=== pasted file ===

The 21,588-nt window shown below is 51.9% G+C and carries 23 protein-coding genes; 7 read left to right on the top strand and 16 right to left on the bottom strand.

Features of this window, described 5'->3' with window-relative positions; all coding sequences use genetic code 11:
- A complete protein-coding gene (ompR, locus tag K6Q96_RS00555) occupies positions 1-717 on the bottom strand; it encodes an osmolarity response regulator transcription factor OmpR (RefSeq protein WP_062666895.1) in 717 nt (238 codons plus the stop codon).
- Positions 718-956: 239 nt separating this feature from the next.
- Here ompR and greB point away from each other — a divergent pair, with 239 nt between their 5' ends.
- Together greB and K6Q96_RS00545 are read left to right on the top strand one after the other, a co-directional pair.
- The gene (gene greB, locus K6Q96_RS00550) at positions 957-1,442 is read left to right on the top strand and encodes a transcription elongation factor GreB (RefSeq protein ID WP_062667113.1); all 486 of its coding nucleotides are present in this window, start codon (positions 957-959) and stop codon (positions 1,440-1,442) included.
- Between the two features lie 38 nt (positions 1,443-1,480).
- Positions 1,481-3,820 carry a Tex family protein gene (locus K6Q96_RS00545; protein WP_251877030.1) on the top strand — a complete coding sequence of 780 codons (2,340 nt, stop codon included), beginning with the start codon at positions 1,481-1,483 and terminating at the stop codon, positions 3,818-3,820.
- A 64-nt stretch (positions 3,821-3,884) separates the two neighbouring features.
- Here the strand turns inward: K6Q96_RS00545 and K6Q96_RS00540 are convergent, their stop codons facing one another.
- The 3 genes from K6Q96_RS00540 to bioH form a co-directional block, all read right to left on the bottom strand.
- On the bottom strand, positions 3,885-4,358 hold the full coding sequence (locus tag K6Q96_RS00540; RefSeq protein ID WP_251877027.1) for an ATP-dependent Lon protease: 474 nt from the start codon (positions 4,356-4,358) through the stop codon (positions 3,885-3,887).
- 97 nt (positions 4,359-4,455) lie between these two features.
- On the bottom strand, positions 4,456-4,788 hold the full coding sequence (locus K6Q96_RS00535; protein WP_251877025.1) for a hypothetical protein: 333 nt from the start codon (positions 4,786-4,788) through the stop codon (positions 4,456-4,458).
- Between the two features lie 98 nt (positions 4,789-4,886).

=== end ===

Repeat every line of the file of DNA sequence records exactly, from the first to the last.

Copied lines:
The 21,588-nt window shown below is 51.9% G+C and carries 23 protein-coding genes; 7 read left to right on the top strand and 16 right to left on the bottom strand.

Features of this window, described 5'->3' with window-relative positions; all coding sequences use genetic code 11:
- A complete protein-coding gene (ompR, locus tag K6Q96_RS00555) occupies positions 1-717 on the bottom strand; it encodes an osmolarity response regulator transcription factor OmpR (RefSeq protein WP_062666895.1) in 717 nt (238 codons plus the stop codon).
- Positions 718-956: 239 nt separating this feature from the next.
- Here ompR and greB point away from each other — a divergent pair, with 239 nt between their 5' ends.
- Together greB and K6Q96_RS00545 are read left to right on the top strand one after the other, a co-directional pair.
- The gene (gene greB, locus K6Q96_RS00550) at positions 957-1,442 is read left to right on the top strand and encodes a transcription elongation factor GreB (RefSeq protein ID WP_062667113.1); all 486 of its coding nucleotides are present in this window, start codon (positions 957-959) and stop codon (positions 1,440-1,442) included.
- Between the two features lie 38 nt (positions 1,443-1,480).
- Positions 1,481-3,820 carry a Tex family protein gene (locus K6Q96_RS00545; protein WP_251877030.1) on the top strand — a complete coding sequence of 780 codons (2,340 nt, stop codon included), beginning with the start codon at positions 1,481-1,483 and terminating at the stop codon, positions 3,818-3,820.
- A 64-nt stretch (positions 3,821-3,884) separates the two neighbouring features.
- Here the strand turns inward: K6Q96_RS00545 and K6Q96_RS00540 are convergent, their stop codons facing one another.
- The 3 genes from K6Q96_RS00540 to bioH form a co-directional block, all read right to left on the bottom strand.
- On the bottom strand, positions 3,885-4,358 hold the full coding sequence (locus tag K6Q96_RS00540; RefSeq protein ID WP_251877027.1) for an ATP-dependent Lon protease: 474 nt from the start codon (positions 4,356-4,358) through the stop codon (positions 3,885-3,887).
- 97 nt (positions 4,359-4,455) lie between these two features.
- On the bottom strand, positions 4,456-4,788 hold the full coding sequence (locus K6Q96_RS00535; protein WP_251877025.1) for a hypothetical protein: 333 nt from the start codon (positions 4,786-4,788) through the stop codon (positions 4,456-4,458).
- Between the two features lie 98 nt (positions 4,789-4,886).